I am fine. Even if I am not.
Updated: May 26
I am not clear if this derives from Midwestern upbringing or our families coping mechanisms. We join together for brief moments of conversation, sharing stories and grieving, then like a boxer, retreating to the corner to reflect and catch their breath. Naive thought that there would be a relief when she was gone since there were battles, patched over with regret and then back to love. In the end, love was genuine. The stroke was bittersweet. Most of her memories were gone. Dementia must be a daily nightmare. Her memories of her younger self-clung to the corners for her to grasp to hold a fragment of herself. Our relationship was fresh and honest in the end, as a mother and daughter should love. The repeating of stories, because she could not retain what I had just said, never tired me because I could hear the joy in her voice at each retelling. She knew she was changing but was stubborn until the end. She did not want to leave this world, but her body gave her no choice. I hope her last dreams were pain-free and filled with the kind memories she hid away. I wanted to hold her hand in the hospital room as she did for me. I wanted to fall asleep in the uncomfortable chair as she did for me. She couldn’t hold on for me to get there, I understand the pain, and the other side was beckoning. I hope her travel to the other side took away fear and regrets. I hope Torchy, her best friend for a lifetime, was there to take her hand and guide the way. Maybe, my father and the years of hurt diminished and they could be silly in love again as they were in the beginning.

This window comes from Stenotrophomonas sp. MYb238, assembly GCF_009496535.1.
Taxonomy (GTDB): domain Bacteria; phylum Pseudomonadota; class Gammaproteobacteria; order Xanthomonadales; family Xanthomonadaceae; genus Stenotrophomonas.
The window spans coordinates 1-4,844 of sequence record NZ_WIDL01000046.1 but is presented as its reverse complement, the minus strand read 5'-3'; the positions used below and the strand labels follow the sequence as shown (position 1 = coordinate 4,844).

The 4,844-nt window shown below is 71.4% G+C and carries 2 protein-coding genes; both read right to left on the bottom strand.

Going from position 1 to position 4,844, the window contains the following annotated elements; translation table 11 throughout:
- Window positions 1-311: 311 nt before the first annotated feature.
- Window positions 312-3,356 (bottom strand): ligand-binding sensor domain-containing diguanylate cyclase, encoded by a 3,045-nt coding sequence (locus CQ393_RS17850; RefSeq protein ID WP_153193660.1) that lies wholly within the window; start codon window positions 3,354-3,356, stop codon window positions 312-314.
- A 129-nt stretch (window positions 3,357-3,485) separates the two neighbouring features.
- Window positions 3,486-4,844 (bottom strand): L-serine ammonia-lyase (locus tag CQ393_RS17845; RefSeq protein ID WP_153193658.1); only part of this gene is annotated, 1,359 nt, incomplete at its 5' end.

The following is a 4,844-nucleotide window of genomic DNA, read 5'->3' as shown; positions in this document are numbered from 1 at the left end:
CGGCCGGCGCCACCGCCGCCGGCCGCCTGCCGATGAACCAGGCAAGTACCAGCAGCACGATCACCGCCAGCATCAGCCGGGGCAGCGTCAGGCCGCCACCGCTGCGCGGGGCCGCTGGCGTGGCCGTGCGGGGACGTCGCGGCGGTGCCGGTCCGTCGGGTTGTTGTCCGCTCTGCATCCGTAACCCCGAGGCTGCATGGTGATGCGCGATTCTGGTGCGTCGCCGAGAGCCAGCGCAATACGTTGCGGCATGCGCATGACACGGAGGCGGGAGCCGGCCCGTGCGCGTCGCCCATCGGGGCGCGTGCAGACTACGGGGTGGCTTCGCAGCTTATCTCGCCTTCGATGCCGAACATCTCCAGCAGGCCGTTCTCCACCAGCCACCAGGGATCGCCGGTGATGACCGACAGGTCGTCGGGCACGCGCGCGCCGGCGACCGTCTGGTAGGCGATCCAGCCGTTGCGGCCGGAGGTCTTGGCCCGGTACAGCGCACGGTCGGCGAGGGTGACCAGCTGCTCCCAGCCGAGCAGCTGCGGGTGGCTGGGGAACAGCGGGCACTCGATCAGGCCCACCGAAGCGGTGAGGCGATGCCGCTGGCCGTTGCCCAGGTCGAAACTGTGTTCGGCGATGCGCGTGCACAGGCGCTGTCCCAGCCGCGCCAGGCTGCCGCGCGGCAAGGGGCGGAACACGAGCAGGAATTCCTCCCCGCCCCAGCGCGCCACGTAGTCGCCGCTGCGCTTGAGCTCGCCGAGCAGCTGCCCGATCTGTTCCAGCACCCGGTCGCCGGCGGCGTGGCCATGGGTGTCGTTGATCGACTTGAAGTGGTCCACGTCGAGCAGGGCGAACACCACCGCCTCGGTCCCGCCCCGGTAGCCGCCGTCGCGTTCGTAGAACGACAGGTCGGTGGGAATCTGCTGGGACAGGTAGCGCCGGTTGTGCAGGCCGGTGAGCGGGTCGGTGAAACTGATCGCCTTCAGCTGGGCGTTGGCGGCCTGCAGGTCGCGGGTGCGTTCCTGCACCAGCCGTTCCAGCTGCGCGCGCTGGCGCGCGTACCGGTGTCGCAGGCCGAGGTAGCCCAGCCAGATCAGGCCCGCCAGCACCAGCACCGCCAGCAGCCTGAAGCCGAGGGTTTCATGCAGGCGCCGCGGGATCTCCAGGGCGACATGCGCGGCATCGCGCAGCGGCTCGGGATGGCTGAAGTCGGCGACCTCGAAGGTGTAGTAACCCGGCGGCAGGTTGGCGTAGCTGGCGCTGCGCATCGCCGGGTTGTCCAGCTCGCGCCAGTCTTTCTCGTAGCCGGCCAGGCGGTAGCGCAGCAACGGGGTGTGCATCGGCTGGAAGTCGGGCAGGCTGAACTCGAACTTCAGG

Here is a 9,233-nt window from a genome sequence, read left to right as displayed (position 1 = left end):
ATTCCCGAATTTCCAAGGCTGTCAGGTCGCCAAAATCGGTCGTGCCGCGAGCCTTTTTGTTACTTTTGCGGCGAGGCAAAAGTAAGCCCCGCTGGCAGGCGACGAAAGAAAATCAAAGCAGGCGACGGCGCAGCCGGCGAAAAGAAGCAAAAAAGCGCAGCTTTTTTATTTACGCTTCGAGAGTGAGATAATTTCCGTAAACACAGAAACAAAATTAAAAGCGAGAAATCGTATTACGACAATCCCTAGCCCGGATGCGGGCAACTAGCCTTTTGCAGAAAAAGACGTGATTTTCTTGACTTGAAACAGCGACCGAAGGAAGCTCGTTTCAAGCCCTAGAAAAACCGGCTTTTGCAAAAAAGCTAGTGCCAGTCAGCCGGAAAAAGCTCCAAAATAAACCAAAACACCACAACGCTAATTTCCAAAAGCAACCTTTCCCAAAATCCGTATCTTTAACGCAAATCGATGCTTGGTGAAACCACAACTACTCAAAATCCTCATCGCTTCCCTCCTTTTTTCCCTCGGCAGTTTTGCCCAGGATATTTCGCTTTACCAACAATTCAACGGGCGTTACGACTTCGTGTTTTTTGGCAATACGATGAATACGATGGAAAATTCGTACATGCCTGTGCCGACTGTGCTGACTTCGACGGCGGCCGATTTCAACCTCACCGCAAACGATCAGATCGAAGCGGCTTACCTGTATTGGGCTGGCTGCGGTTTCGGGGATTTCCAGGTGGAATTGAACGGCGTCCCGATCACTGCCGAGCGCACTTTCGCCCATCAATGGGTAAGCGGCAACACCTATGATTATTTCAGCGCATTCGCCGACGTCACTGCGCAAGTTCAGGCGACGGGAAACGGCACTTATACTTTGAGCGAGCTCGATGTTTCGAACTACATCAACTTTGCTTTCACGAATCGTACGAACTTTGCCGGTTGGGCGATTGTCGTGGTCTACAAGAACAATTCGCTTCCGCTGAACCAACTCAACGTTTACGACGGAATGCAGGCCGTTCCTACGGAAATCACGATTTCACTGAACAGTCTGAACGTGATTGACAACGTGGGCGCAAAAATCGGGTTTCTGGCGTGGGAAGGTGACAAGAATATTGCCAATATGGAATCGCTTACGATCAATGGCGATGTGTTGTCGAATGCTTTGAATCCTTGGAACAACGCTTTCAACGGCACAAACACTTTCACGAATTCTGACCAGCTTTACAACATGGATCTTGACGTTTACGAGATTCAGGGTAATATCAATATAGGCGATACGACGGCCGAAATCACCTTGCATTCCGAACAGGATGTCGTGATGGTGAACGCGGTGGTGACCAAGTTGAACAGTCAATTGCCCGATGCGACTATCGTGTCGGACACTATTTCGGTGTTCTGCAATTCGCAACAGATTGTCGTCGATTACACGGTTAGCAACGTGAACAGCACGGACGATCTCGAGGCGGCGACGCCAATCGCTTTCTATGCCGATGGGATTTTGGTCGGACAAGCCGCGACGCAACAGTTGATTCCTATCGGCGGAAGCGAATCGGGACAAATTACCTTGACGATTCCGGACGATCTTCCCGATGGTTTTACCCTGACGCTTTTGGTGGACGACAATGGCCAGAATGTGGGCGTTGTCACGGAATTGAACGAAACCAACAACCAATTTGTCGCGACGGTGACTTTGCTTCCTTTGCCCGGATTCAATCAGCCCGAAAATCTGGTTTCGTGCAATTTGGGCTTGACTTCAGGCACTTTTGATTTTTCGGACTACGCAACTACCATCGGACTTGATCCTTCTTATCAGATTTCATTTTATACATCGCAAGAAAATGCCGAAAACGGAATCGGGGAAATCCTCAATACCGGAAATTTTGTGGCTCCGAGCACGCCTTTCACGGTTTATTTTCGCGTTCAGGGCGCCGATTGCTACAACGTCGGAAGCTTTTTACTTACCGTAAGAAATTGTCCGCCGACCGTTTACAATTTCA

I may not want to share more about this, but I know I am loved and that you are there for whatever I need and I thank you for that.
I am in my corner reflecting and catching my breath.
I love you, mother. See you on the other side. SuZzan